• And then to 3,700 euros and six months in prison in the case of four violations within 30 days

Confinement will probably be extended

Yesterday, March 24, the Scientific Council published an opinion that national confinement should be extended four more weeks, making it a total of (at least) six weeks, which would take us to April 28. So far it’s just an “opinion” – not a mandate yet.


I also have heard second hand that schools are going to be closed until (at least) May 2. Summer vacation in France is July and August, so if school does start back up on May 2, the students will still have two good months of school.

Schools were closed starting Friday March 13; France’s minister of education rolled out an online learning platform on Sunday March 15, and by Tuesday March 17 some teachers were teaching classes live online.

Exercise was limited even further starting March 24

Here are the new exercise restrictions:

  • Only one hour per person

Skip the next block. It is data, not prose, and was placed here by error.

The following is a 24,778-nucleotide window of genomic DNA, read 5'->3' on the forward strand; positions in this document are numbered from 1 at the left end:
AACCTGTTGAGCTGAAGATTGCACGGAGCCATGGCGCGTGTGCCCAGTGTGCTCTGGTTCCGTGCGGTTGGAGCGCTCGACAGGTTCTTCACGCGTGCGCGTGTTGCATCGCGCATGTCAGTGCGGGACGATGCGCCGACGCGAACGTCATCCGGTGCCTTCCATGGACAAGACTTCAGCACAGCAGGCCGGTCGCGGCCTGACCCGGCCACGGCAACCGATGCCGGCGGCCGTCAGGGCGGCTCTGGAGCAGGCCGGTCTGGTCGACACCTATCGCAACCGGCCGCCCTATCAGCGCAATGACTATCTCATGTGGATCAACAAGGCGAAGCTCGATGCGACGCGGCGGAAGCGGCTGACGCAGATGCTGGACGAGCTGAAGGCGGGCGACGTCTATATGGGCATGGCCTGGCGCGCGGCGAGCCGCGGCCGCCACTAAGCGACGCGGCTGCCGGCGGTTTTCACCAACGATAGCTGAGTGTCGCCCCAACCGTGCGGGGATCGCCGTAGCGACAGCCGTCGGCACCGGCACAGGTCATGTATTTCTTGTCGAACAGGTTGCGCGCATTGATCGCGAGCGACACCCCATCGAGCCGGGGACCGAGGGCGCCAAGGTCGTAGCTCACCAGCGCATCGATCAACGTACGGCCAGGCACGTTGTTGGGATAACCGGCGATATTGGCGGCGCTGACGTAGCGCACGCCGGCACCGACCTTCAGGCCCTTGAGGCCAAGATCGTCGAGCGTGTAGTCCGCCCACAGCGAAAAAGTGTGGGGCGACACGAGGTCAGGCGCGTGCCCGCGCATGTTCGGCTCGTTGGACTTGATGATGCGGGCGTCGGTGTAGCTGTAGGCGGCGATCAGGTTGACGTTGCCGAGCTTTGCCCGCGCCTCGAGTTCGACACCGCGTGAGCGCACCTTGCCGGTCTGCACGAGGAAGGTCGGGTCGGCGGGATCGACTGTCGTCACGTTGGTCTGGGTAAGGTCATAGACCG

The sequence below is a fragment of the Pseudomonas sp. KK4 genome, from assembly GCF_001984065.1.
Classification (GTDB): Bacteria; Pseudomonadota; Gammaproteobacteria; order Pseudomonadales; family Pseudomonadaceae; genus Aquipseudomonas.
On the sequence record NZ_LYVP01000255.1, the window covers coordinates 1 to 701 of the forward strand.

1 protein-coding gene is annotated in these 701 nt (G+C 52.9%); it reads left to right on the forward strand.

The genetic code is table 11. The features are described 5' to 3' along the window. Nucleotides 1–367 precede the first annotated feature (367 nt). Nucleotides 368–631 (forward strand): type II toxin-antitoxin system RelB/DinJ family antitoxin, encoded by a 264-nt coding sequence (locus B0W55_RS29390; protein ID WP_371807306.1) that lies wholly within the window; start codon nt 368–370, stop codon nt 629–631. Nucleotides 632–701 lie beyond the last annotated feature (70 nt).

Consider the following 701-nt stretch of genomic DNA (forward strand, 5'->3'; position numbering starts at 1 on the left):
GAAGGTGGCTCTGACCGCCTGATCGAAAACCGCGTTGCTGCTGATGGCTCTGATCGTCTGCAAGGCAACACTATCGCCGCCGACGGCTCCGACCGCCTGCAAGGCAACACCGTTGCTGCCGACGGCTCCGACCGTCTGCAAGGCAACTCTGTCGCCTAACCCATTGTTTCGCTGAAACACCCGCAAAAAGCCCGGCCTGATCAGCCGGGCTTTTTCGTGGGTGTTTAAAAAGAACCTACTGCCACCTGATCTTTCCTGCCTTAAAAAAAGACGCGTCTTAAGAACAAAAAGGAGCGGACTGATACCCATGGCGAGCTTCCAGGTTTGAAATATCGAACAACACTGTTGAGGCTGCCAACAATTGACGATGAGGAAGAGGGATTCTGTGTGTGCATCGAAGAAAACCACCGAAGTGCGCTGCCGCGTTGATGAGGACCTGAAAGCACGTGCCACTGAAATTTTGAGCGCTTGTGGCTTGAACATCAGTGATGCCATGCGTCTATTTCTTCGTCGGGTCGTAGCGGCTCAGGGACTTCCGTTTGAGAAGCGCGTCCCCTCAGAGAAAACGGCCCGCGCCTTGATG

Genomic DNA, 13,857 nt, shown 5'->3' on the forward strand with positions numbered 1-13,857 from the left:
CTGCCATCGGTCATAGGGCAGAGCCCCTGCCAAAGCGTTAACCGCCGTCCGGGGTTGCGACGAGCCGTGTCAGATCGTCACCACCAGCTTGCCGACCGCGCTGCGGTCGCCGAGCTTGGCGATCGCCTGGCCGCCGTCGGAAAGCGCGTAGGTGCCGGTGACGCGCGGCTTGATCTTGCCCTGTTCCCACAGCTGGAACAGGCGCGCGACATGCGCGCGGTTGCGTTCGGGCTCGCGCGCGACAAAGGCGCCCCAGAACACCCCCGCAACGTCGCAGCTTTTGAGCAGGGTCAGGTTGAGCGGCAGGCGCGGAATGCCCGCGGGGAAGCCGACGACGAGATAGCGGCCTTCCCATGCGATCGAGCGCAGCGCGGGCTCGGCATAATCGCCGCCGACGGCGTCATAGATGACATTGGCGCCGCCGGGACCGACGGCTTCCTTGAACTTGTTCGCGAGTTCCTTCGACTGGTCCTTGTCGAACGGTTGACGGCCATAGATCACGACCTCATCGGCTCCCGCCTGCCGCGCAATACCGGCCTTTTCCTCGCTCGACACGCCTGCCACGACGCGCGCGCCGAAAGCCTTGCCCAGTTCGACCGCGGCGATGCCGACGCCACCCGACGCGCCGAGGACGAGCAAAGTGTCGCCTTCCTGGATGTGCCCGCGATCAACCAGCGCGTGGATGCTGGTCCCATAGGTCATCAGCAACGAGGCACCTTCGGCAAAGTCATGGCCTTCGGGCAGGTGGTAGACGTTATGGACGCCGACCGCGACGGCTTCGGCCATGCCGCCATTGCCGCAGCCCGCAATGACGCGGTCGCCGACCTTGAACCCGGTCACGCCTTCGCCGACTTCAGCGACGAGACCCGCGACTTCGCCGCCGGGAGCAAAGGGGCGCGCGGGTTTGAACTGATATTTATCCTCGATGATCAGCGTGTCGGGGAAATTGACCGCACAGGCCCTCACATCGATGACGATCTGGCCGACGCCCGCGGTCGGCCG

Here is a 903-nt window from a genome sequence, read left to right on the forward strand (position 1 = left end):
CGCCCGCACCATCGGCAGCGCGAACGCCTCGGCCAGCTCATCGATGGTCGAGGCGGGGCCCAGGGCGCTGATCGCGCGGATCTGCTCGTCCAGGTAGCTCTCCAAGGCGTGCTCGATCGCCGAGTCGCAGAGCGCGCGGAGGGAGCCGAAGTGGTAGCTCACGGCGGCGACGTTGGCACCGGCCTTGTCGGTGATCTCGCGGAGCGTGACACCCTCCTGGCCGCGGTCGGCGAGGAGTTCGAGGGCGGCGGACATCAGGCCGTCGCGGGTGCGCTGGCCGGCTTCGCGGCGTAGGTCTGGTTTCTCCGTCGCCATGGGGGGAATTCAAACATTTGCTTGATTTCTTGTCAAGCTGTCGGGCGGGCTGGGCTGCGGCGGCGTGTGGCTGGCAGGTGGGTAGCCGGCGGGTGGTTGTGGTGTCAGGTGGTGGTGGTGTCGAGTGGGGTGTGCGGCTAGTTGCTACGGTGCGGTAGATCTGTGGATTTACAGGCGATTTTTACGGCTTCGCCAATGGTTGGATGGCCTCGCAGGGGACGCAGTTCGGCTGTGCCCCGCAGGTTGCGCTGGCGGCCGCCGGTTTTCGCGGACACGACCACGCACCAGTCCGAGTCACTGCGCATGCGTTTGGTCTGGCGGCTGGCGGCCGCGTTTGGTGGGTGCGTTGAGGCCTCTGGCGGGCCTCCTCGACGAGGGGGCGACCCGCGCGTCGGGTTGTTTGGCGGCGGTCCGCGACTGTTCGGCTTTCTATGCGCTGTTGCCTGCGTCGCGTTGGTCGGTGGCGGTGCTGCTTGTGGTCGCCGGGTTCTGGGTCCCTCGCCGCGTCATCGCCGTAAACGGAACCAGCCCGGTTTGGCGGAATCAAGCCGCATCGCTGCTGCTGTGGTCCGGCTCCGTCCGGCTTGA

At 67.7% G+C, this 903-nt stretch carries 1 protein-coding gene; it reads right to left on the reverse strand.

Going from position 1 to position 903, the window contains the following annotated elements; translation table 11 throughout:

• Only one time per day
  • Only a radius of 1 kilometer from your home (just over half a mile)
  • Fortunately, Jeff and I can go out on walks together (people confined together can be together)

March 19, a new list of “off limits” places was listed

  • Carcassonne’s La Cité – our medieval walled city. I’m so glad we can see it from our house, and it makes me so sad that we can’t just walk into it for a while. About 47 people live inside the walls – it must be so very quiet for those residents (and, of course it’s quiet everywhere)
  • Forests
  • Seaside beaches and inland waterfront areas
  • Leisure centers
  • Areas around all castles an abbeys
  • The banks of the Canal du Midi